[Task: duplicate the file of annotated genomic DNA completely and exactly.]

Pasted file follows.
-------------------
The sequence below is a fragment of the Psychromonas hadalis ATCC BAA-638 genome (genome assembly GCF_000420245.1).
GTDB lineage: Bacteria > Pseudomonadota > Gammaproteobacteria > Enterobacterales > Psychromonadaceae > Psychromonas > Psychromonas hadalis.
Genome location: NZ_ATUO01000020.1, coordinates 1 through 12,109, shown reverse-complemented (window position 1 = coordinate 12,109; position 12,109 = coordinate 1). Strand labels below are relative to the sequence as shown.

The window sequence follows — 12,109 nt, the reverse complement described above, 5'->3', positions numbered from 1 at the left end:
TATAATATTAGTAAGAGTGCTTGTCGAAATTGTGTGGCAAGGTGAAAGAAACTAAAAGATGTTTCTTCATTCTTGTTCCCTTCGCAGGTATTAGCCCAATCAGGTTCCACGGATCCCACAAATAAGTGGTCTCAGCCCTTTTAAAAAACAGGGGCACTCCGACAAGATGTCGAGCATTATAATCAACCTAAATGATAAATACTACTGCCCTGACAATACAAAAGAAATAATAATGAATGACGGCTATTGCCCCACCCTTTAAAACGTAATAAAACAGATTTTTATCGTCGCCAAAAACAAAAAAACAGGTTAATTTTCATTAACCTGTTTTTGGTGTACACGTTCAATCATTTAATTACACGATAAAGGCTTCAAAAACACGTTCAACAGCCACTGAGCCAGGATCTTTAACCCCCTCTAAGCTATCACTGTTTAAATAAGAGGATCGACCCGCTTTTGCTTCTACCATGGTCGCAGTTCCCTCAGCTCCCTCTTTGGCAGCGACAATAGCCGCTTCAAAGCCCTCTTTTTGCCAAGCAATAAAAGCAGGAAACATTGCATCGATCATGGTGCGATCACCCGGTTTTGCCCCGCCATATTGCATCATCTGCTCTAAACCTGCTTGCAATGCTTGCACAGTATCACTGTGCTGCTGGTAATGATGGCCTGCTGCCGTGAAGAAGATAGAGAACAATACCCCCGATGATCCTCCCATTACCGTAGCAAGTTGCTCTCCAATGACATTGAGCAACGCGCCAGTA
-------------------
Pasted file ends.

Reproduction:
The sequence below is a fragment of the Psychromonas hadalis ATCC BAA-638 genome (genome assembly GCF_000420245.1).
GTDB lineage: Bacteria > Pseudomonadota > Gammaproteobacteria > Enterobacterales > Psychromonadaceae > Psychromonas > Psychromonas hadalis.
Genome location: NZ_ATUO01000020.1, coordinates 1 through 12,109, shown reverse-complemented (window position 1 = coordinate 12,109; position 12,109 = coordinate 1). Strand labels below are relative to the sequence as shown.

The window sequence follows — 12,109 nt, the reverse complement described above, 5'->3', positions numbered from 1 at the left end:
TATAATATTAGTAAGAGTGCTTGTCGAAATTGTGTGGCAAGGTGAAAGAAACTAAAAGATGTTTCTTCATTCTTGTTCCCTTCGCAGGTATTAGCCCAATCAGGTTCCACGGATCCCACAAATAAGTGGTCTCAGCCCTTTTAAAAAACAGGGGCACTCCGACAAGATGTCGAGCATTATAATCAACCTAAATGATAAATACTACTGCCCTGACAATACAAAAGAAATAATAATGAATGACGGCTATTGCCCCACCCTTTAAAACGTAATAAAACAGATTTTTATCGTCGCCAAAAACAAAAAAACAGGTTAATTTTCATTAACCTGTTTTTGGTGTACACGTTCAATCATTTAATTACACGATAAAGGCTTCAAAAACACGTTCAACAGCCACTGAGCCAGGATCTTTAACCCCCTCTAAGCTATCACTGTTTAAATAAGAGGATCGACCCGCTTTTGCTTCTACCATGGTCGCAGTTCCCTCAGCTCCCTCTTTGGCAGCGACAATAGCCGCTTCAAAGCCCTCTTTTTGCCAAGCAATAAAAGCAGGAAACATTGCATCGATCATGGTGCGATCACCCGGTTTTGCCCCGCCATATTGCATCATCTGCTCTAAACCTGCTTGCAATGCTTGCACAGTATCACTGTGCTGCTGGTAATGATGGCCTGCTGCCGTGAAGAAGATAGAGAACAATACCCCCGATGATCCTCCCATTACCGTAGCAAGTTGCTCTCCAATGACATTGAGCAACGCGCCAGTA